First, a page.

Tips for driving Tapcons?

I am having a terrible time trying to drive 1/4" x 4" hex-head Tapcon screws into our basement walls (approx. 2" of drywall + insulation, then the concrete): I have used a 3/16" drill (not a genuine Tapcon bit, because the store did not have any long enough), but any wrench I have tried (ring or socket) starts slipping and chewing up the head before the screw is deep enough.
I know the blue coating is supposed to have lubricating properties, but am I supposed to use any additional lubricant? Or is there something special about a genuine Tapcon bit that would have made life easier?
MB
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the bit a few times, then blow it out somehow. I've also used slightly oversized bits and filled the hole with softer materials like a few toothpicks or steel wool. Tom Someday, it'll all be over....
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Are you sure your using the right bit? Ifound a brand that you can only use their drill bits, a 1/4 inch bit was about 1/32 of an inch smaller. Really messed me up until a I figured it out.

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Kevin's right, too. Tom >Kevin wrote:

Someday, it'll all be over....
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First, it seems like you're running about 2" of that tapcon into the concrete. I think this is more than what is intended and it will be hard to drive it in that far. Usually, about an inch of penetration is all you need.
Next, make sure your hole is equal to the depth the screw is going plus another 1/4". Then, make sure the hole isn't filled with dust or chips.
-- Mark Kent, WA
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I use magnetic nut driver bits for the cordless drill. Holds the Tapcon while getting it in place.

When you buy a box of Tapcons, they come with a drill bit in the box. It is the same bit, no matter which length you purchase. And it is just a carbide tipped bit, nothing really fancy.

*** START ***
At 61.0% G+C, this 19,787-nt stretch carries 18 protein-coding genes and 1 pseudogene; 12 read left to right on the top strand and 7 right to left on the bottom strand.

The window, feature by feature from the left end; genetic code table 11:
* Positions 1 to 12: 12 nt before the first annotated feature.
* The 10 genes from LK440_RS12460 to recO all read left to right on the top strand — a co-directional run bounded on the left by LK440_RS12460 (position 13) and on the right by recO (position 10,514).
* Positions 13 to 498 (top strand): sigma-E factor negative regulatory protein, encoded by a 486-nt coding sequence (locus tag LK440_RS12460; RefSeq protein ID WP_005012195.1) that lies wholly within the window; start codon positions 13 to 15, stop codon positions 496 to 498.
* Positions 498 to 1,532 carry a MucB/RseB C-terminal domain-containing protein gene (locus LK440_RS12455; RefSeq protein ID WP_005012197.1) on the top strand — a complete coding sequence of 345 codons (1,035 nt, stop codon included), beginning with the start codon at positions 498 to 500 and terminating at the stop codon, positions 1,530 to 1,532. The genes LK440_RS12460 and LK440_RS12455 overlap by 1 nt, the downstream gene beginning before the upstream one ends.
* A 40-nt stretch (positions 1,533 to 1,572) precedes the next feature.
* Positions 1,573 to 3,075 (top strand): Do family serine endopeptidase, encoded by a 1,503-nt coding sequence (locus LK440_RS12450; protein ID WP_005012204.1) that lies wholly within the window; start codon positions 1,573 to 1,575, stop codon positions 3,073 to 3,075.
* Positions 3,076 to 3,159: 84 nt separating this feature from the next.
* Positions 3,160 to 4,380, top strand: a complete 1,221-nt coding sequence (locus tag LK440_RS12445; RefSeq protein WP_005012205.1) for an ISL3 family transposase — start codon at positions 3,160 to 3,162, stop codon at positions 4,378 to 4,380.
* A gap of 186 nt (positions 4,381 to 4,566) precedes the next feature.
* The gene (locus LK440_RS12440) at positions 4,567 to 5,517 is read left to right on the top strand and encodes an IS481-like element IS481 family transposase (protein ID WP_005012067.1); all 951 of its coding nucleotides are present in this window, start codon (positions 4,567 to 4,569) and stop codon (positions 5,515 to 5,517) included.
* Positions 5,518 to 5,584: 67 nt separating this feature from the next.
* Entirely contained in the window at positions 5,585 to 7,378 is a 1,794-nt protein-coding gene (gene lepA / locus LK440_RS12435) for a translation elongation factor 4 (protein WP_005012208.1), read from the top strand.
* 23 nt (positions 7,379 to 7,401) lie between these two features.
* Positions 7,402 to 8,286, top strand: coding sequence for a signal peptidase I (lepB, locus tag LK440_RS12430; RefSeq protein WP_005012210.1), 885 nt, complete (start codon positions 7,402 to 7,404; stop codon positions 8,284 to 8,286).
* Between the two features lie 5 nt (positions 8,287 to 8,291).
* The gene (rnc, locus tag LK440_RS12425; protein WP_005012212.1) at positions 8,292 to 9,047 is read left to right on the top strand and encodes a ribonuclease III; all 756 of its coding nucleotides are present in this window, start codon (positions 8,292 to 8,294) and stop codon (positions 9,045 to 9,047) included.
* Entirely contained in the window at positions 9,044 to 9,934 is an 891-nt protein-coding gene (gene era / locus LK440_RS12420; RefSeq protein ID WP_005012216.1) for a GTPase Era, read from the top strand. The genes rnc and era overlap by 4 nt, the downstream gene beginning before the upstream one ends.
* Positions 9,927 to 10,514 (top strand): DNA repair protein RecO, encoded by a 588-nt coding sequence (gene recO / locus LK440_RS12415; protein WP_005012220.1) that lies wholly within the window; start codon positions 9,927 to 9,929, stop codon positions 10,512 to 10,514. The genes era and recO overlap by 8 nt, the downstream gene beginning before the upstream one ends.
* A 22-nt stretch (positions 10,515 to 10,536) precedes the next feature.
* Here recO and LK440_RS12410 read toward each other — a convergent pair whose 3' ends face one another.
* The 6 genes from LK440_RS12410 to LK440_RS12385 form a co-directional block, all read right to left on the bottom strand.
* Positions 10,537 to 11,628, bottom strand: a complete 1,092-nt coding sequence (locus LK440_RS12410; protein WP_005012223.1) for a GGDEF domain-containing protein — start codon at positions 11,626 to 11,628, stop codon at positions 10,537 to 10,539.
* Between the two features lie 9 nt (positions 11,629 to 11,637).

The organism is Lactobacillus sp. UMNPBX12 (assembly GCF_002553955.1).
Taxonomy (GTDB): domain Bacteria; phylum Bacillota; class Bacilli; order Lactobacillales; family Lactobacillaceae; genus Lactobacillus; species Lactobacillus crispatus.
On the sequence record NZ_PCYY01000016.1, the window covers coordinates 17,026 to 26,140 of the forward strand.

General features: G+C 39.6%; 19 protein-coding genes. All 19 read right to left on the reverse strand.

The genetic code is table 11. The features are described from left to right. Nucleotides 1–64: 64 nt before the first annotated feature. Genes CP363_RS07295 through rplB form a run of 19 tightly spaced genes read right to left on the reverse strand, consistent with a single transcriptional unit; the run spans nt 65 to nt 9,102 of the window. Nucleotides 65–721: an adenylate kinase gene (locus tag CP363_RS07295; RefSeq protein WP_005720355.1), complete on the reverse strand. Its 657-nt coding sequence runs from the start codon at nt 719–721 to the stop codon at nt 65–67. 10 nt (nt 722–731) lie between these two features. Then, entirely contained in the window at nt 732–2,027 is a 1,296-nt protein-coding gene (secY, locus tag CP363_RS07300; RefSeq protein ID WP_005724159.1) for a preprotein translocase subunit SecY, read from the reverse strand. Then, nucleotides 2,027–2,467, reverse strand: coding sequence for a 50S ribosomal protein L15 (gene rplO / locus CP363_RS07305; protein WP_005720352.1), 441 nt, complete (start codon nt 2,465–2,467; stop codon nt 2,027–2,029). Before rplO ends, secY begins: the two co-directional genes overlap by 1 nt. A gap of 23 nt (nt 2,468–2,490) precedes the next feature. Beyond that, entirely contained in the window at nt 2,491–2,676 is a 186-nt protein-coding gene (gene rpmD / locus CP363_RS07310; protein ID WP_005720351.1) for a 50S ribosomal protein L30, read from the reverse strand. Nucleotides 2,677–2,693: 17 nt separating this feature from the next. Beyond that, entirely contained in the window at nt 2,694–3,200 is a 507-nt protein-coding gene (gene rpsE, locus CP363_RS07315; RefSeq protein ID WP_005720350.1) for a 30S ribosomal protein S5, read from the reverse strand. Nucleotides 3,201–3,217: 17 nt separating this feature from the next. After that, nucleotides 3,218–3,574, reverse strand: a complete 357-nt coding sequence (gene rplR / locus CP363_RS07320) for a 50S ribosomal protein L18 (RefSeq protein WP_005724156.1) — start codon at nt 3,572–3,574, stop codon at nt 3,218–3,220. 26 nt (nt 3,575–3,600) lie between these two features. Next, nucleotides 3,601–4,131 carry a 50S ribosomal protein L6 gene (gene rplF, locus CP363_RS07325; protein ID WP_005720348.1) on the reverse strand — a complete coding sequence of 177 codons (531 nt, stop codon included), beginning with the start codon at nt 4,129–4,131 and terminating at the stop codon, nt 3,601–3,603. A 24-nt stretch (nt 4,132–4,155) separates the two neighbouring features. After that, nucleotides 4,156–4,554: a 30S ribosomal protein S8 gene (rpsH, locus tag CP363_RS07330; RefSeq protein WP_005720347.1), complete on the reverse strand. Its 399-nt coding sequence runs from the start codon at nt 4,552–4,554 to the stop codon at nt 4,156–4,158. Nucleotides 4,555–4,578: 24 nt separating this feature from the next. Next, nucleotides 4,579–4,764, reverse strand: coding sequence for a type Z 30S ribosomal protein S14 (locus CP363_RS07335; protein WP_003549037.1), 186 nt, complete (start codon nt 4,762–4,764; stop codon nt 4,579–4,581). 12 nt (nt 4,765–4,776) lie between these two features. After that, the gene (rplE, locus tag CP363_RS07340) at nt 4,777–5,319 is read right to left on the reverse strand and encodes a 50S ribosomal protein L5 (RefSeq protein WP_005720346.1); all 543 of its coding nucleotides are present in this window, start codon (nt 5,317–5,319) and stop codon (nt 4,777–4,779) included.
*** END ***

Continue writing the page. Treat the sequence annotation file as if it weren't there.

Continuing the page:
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No, not all packs of Tapcon screws come with a bit: none of the 25-packs of 1/4" x 4" screws at Menards included bits, although some of the shorter ones did; Lowes did not have 4" screws, but 75-packs of some lengths included bits whereas 25-packs of the same length did not.
I have now bought a genuine Tapcon bit the right length, plus the spacial Tapcon installation tool, so we'll see how that goes.
MB
On 01/27/04 09:09 am John Hines put fingers to keyboard and launched the following message into cyberspace:

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I get boxes of 100 from Ace Hardware. These are what stock the pick a piece bins. With even a cheap hammer drill, they go in very quickly.
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On Mon, 26 Jan 2004 20:04:20 -0500, Minnie Bannister

Get some lead anchors. Those tapcons are the most useless concrete fastener on the market.
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Lead anchors are not on the market now, probably because of the lead, they all seem to be made of a much harder alloy and don't grip the concrete as well as lead. I have found Tapcons work well if the right drill and length are used, as long as they are driven into solid concrete or brick. They don't seem to be able to grip mortar as it is too soft.